Using wild character

TheFlyingDutchman zzbbaadd at aol.com
Fri Sep 7 03:19:56 CEST 2007


On Sep 6, 5:53 pm, "Gabriel Genellina" <gagsl-... at yahoo.com.ar> wrote:
> En Thu, 06 Sep 2007 20:48:31 -0300, Zentrader <zentrad... at gmail.com>
> escribi?:
>
> > On Sep 6, 12:47 am, Marc 'BlackJack' Rintsch <bj_... at gmx.net> wrote:
>
> >> Maybe better the ``in`` operator for the '*string*' type.  `str.find()`
> >> will go away in the future.
>
> > string.find serves a useful purpose in that it returns the starting
> > location of the string found, or -1 if not found, so if you wanted to
> > slice "abdecf" on"c", string.find will tell you where that is.
>
> PEP3100 says it will be removed, but at the same time says [UNLIKELY]...
> <http://www.python.org/dev/peps/pep-3100/#id36>
>
> partition serves almost the same purpose and its easier to use.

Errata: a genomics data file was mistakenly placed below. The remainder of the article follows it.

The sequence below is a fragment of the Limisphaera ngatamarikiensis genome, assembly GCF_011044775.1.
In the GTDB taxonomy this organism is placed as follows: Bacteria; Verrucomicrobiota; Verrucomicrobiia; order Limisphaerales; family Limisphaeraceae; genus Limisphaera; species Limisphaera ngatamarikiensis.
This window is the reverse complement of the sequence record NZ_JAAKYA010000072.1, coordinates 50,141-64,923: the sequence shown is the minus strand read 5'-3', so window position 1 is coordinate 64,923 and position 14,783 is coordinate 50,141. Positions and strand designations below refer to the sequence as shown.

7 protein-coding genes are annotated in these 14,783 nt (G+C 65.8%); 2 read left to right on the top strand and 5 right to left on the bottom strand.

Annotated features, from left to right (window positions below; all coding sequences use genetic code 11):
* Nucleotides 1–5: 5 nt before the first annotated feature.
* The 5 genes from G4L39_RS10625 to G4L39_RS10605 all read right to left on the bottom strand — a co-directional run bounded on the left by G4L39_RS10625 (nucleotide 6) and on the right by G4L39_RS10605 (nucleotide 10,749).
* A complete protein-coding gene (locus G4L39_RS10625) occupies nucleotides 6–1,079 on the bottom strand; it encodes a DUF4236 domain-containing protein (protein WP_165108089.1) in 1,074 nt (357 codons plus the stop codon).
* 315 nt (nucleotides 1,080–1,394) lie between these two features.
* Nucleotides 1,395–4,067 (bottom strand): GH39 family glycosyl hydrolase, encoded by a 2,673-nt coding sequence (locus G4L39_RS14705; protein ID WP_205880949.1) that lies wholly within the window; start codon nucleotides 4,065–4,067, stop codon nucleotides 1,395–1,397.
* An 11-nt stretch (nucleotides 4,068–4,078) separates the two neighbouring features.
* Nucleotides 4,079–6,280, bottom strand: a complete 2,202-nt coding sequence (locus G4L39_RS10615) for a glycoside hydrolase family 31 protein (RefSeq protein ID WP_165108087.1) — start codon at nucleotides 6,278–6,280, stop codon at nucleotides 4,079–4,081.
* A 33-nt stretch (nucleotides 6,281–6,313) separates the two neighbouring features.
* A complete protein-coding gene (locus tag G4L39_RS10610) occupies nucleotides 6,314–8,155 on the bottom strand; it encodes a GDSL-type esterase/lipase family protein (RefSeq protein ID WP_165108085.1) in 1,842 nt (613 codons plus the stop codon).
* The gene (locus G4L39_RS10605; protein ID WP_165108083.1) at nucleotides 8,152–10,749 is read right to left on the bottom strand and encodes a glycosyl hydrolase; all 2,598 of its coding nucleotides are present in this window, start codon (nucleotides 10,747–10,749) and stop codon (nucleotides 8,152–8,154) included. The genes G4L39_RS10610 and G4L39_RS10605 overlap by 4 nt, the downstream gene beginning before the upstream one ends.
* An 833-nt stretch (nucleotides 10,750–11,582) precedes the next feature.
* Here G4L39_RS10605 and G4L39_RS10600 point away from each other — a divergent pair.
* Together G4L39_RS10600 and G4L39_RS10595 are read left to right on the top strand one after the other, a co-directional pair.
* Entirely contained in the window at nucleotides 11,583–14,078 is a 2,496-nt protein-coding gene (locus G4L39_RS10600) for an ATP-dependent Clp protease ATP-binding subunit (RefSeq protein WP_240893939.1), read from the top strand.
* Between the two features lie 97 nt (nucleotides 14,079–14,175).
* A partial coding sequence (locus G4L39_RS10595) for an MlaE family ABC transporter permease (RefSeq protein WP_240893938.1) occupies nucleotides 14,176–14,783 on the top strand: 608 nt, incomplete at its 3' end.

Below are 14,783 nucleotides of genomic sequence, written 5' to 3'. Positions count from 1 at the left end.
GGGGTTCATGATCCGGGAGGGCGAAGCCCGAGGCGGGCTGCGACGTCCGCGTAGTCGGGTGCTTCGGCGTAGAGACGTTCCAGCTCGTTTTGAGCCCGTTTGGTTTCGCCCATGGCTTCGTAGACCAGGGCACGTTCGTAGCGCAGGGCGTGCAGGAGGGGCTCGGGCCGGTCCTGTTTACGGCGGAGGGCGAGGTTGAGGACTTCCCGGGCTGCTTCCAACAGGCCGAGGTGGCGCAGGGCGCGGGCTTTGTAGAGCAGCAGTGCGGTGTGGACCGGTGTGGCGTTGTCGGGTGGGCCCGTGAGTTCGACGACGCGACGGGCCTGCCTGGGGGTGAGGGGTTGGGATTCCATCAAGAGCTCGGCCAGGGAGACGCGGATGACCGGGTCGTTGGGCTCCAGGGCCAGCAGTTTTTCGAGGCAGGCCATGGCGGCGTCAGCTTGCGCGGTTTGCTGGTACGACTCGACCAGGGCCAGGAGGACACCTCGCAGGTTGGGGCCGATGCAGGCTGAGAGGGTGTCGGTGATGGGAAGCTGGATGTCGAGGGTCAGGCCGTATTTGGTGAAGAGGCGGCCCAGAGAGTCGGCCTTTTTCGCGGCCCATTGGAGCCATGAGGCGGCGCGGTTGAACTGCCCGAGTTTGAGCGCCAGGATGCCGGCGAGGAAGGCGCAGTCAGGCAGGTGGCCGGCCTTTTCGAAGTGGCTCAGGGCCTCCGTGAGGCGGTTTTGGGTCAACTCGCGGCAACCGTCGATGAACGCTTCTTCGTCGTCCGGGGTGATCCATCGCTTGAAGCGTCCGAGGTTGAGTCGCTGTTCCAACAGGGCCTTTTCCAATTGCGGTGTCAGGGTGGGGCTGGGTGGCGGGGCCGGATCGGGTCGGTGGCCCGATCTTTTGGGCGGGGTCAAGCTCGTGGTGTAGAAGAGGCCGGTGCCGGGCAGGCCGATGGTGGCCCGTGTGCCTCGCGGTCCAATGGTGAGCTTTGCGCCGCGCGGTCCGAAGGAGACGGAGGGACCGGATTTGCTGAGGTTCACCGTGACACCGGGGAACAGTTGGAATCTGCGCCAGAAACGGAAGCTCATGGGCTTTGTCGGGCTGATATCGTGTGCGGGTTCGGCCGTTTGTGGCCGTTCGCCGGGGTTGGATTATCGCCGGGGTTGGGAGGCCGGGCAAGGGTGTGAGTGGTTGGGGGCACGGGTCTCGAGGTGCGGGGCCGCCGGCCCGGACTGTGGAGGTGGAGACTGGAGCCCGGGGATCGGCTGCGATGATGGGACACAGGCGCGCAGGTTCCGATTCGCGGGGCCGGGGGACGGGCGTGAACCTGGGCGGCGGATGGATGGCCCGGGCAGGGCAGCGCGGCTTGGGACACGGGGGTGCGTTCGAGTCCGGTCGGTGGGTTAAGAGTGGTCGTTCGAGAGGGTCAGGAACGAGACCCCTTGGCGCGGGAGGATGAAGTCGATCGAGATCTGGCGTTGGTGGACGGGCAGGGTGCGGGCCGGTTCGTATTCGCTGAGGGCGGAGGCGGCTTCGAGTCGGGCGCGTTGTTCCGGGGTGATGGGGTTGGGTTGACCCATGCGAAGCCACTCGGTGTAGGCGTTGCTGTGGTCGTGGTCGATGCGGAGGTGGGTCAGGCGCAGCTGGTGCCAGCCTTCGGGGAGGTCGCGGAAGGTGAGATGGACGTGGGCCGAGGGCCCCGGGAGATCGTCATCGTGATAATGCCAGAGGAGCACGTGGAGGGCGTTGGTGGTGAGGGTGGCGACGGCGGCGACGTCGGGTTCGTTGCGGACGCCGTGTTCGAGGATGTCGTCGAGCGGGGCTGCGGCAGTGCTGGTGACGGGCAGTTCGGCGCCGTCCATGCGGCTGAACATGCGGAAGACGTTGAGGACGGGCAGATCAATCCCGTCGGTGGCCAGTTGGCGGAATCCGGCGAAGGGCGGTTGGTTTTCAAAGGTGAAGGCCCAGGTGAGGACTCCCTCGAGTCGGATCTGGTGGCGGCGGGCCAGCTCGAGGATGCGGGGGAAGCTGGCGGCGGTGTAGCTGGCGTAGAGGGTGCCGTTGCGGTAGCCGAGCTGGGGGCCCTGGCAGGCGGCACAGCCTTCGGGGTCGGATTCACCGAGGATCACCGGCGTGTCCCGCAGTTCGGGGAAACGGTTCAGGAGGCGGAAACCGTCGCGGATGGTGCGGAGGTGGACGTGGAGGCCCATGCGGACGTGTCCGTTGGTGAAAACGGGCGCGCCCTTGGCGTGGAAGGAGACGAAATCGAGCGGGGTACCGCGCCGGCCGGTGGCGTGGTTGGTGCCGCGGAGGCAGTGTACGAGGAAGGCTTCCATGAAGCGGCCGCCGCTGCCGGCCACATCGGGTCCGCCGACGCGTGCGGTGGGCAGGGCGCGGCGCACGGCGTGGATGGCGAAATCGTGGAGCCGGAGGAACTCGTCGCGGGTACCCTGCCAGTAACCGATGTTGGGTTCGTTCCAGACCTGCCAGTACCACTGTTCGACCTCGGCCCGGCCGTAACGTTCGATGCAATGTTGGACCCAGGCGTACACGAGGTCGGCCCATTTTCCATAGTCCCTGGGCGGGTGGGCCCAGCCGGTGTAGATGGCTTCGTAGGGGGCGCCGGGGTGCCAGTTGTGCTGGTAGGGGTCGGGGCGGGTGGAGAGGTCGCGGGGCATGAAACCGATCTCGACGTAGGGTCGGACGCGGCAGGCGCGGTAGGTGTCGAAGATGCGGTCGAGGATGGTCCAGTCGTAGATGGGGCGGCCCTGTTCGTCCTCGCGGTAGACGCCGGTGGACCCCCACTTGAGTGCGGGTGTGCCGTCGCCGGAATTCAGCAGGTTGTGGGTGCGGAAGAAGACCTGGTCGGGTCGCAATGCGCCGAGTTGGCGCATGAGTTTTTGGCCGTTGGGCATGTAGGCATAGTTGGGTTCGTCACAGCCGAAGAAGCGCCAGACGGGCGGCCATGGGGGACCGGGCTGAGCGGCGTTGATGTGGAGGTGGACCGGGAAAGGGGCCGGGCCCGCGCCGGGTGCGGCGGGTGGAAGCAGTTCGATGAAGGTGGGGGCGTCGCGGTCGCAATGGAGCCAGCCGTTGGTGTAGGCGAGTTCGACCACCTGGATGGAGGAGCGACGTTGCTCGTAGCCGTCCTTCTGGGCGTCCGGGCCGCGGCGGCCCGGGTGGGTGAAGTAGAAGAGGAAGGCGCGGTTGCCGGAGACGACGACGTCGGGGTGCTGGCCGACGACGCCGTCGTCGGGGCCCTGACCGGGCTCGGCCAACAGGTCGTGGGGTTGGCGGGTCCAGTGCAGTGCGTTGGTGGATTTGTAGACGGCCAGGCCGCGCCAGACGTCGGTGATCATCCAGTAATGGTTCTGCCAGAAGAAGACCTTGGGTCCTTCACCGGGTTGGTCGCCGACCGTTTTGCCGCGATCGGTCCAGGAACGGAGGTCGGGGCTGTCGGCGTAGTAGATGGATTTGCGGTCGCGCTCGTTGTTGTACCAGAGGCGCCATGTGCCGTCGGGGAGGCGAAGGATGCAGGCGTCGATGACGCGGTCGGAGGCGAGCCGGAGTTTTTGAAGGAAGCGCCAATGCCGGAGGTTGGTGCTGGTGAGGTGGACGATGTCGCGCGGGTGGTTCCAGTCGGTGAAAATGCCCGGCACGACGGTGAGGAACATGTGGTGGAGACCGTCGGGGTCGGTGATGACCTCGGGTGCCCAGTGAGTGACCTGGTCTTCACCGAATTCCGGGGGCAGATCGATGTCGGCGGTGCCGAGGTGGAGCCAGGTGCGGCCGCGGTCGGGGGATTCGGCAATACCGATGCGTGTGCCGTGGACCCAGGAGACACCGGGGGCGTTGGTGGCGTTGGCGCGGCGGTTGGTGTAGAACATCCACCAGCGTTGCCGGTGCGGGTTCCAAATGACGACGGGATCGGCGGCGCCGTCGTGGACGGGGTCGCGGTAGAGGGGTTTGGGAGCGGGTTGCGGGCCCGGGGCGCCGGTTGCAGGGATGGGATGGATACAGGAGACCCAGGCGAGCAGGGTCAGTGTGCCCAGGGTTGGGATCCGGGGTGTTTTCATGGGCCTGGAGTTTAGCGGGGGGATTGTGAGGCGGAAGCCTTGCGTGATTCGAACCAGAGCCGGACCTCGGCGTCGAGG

>
> --
> Gabriel Genellina

The Perl community has an expression "There is more than one way to do
it". As in, Perl is good because you have multiple choices (whether
it's a function/module/class/operator) of how to implement a
particular piece of logic.  More choices is often good, but this can
lead to a problem in that you might be presented with more things to
learn and or you come across less common ways of doing something that
you are not familiar with in code you are trying to understand.

Does the Python community have a position regarding duplicate ways in
the language to achieve something in your code?




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